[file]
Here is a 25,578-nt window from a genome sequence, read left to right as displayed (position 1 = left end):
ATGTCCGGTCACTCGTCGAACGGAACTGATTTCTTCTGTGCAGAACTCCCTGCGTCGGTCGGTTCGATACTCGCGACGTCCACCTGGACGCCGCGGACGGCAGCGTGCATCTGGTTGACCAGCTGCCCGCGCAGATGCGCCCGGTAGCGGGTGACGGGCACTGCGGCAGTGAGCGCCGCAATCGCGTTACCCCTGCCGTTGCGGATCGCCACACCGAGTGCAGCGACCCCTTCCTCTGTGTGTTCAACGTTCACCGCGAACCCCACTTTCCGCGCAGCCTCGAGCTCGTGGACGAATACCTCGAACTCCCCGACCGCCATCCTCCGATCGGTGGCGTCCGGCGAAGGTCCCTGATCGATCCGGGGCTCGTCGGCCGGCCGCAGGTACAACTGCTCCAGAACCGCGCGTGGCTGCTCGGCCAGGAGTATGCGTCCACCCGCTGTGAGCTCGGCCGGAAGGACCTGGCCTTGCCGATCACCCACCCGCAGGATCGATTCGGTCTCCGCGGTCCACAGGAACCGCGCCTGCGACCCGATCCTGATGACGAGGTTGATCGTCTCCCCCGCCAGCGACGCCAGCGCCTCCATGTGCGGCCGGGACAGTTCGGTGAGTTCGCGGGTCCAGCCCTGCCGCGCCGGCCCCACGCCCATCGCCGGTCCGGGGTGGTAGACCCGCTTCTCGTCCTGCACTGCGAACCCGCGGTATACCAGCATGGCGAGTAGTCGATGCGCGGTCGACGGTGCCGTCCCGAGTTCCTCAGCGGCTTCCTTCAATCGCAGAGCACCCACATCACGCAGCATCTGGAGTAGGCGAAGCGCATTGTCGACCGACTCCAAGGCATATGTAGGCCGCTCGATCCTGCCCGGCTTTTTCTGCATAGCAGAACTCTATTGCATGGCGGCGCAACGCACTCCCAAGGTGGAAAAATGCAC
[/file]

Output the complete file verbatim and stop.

Here is a 25,578-nt window from a genome sequence, read left to right as displayed (position 1 = left end):
ATGTCCGGTCACTCGTCGAACGGAACTGATTTCTTCTGTGCAGAACTCCCTGCGTCGGTCGGTTCGATACTCGCGACGTCCACCTGGACGCCGCGGACGGCAGCGTGCATCTGGTTGACCAGCTGCCCGCGCAGATGCGCCCGGTAGCGGGTGACGGGCACTGCGGCAGTGAGCGCCGCAATCGCGTTACCCCTGCCGTTGCGGATCGCCACACCGAGTGCAGCGACCCCTTCCTCTGTGTGTTCAACGTTCACCGCGAACCCCACTTTCCGCGCAGCCTCGAGCTCGTGGACGAATACCTCGAACTCCCCGACCGCCATCCTCCGATCGGTGGCGTCCGGCGAAGGTCCCTGATCGATCCGGGGCTCGTCGGCCGGCCGCAGGTACAACTGCTCCAGAACCGCGCGTGGCTGCTCGGCCAGGAGTATGCGTCCACCCGCTGTGAGCTCGGCCGGAAGGACCTGGCCTTGCCGATCACCCACCCGCAGGATCGATTCGGTCTCCGCGGTCCACAGGAACCGCGCCTGCGACCCGATCCTGATGACGAGGTTGATCGTCTCCCCCGCCAGCGACGCCAGCGCCTCCATGTGCGGCCGGGACAGTTCGGTGAGTTCGCGGGTCCAGCCCTGCCGCGCCGGCCCCACGCCCATCGCCGGTCCGGGGTGGTAGACCCGCTTCTCGTCCTGCACTGCGAACCCGCGGTATACCAGCATGGCGAGTAGTCGATGCGCGGTCGACGGTGCCGTCCCGAGTTCCTCAGCGGCTTCCTTCAATCGCAGAGCACCCACATCACGCAGCATCTGGAGTAGGCGAAGCGCATTGTCGACCGACTCCAAGGCATATGTAGGCCGCTCGATCCTGCCCGGCTTTTTCTGCATAGCAGAACTCTATTGCATGGCGGCGCAACGCACTCCCAAGGTGGAAAAATGCAC